Affiliation: UCSD SOM
Associate Professor of Medicine
Phone: 858 534 0683
Lars Eckmann, M.D., is currently Associate Professor in the Department of Medicine at UCSD. Dr. Eckmann received his medical training at the University of Hamburg Medical School in Hamburg, Germany, and conducted additional graduate studies at The Beatson Institute for Cancer Research in Glasgow, Scotland. He performed post-doctoral work at UCSD, and joined the faculty in 1998. He is recipient of several fellowships and awards, including student fellowships from the German Scholarship Foundation and the German Academic Exchange Service, a post-doctoral fellowship and career development award from the Crohn’s and Colitis Foundation of America, and a midcareer investigator award from the National Institutes of Health. During his graduate studies, Dr. Eckmann worked on mechanisms of viral leukemogenesis, while his post-doctoral work and current research focus is in the area of microbial pathogenesis of enteric infections and regulation of inflammation.
Our laboratory conducts research relevant to the understanding of two major groups of human diseases, infections of the intestinal tract with microbial pathogens and inflammatory bowel disease (IBD).
Infections of the gastrointestinal tract with food- and waterborne pathogens are a major health concern in developed countries, and one of the leading causes of death among children in the developing world. Our laboratory investigates the cellular and molecular events that are occur in the intestine and systemically in response to infection with enteric pathogens. The studies have the goal to understand the mechanisms governing infection-related intestinal disease and the host defenses against such pathogens as a basis for developing new treatment and prevention strategies. Two groups of enteric pathogens, Giardia and disease-causing Escherichia coli, serve as model systems to examine intestinal responses to microbial infection. Giardia is a waterborne protozoan parasite that colonizes the small intestine and attaches to the epithelium, but does not invade the mucosa. Infection is not accompanied by significant mucosal inflammation, yet the host develops effective immune defense and in most cases eradicates infection spontaneously. Enteropathogenic E. coli attach intimately to the epithelium and enter the mucosa in modest numbers, processes which are accompanied by significant mucosal inflammation and epithelial hyperplasia. We employ cell and molecular biologic, biochemical, and genetic approaches in murine infection models of Giardia and enteropathogenic E. coli to define the critical immune regulators and effector molecules that control infection with these pathogens, and to develop prevention strategies against them.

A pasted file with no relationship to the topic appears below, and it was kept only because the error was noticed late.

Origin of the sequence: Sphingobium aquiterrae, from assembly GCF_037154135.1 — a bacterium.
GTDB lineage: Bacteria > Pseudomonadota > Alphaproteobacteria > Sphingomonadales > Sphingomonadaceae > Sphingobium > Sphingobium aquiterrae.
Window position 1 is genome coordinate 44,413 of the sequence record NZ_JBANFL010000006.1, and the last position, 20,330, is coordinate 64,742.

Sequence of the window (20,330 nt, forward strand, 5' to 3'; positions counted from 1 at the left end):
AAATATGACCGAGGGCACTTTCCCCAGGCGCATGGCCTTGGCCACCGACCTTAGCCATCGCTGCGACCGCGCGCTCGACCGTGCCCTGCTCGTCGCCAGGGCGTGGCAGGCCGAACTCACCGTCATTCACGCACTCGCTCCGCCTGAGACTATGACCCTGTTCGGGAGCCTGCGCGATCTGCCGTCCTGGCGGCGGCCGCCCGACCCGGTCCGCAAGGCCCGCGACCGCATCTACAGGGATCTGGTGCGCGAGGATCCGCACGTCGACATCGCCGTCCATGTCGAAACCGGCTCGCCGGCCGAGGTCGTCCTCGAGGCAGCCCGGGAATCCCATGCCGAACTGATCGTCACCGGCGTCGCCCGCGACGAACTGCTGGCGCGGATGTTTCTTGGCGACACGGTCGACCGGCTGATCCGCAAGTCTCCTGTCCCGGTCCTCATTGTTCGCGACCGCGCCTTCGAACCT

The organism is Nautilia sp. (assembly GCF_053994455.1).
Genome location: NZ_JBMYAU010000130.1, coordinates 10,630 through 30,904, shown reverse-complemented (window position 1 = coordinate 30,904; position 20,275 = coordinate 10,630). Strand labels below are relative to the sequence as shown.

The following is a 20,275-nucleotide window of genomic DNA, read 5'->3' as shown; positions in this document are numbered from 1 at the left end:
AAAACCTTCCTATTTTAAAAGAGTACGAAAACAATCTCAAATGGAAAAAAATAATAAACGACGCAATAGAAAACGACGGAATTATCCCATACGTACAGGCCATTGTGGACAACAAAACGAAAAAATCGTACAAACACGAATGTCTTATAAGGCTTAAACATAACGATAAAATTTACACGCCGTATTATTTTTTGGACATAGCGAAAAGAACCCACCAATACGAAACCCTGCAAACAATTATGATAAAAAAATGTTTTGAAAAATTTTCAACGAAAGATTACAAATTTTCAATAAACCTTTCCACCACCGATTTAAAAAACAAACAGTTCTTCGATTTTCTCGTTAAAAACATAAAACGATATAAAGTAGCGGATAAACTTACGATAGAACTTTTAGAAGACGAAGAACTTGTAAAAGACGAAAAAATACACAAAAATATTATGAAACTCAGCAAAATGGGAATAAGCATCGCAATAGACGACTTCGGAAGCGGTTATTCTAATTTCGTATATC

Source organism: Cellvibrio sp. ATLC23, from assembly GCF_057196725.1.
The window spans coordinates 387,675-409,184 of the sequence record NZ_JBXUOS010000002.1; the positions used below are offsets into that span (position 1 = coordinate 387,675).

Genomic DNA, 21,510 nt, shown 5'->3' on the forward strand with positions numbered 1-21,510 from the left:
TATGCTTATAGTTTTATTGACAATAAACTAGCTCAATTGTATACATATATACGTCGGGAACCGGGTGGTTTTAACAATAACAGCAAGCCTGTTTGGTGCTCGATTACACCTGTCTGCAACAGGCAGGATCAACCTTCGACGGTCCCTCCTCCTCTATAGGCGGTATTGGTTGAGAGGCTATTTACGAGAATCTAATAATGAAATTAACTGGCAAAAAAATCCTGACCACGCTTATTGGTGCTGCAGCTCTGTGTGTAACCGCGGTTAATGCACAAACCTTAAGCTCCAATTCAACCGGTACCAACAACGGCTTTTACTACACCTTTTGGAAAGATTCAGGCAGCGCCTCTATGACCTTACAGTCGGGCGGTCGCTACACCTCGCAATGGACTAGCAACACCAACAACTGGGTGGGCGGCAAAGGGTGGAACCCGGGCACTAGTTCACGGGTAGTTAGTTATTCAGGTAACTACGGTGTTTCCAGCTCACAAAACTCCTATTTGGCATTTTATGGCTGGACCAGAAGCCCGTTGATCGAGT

The other major focus of the laboratory is the pathophysiology of intestinal inflammation. IBD in humans is characterized by chronic, relapsing intestinal inflammation, leading to bouts of diarrhea, abdominal pain, and nutritional deficiencies. Furthermore, chronic inflammation promotes the development of colorectal cancer. The cause of IBD is poorly understood, but inflammation is believed to result from an interaction of the immune system and intestinal bacteria in a genetically susceptible host. Our laboratory employs murine and cell culture models to investigate different aspects of the inflammatory response to microbial and chemical challenges. Current projects explore the importance of innate immune receptors, specifically toll-like receptors (TLR) and NOD2, and signaling through the NF-kB pathway and cyclic AMP-dependent pathways in controlling intestinal inflammation and colorectal cancer development. Insights from these studies will help us to develop new pharmacological strategies to attenuate inflammation and possibly prevent the occurrence of colorectal cancer in IBD patients.
References From PubMed (NCBI)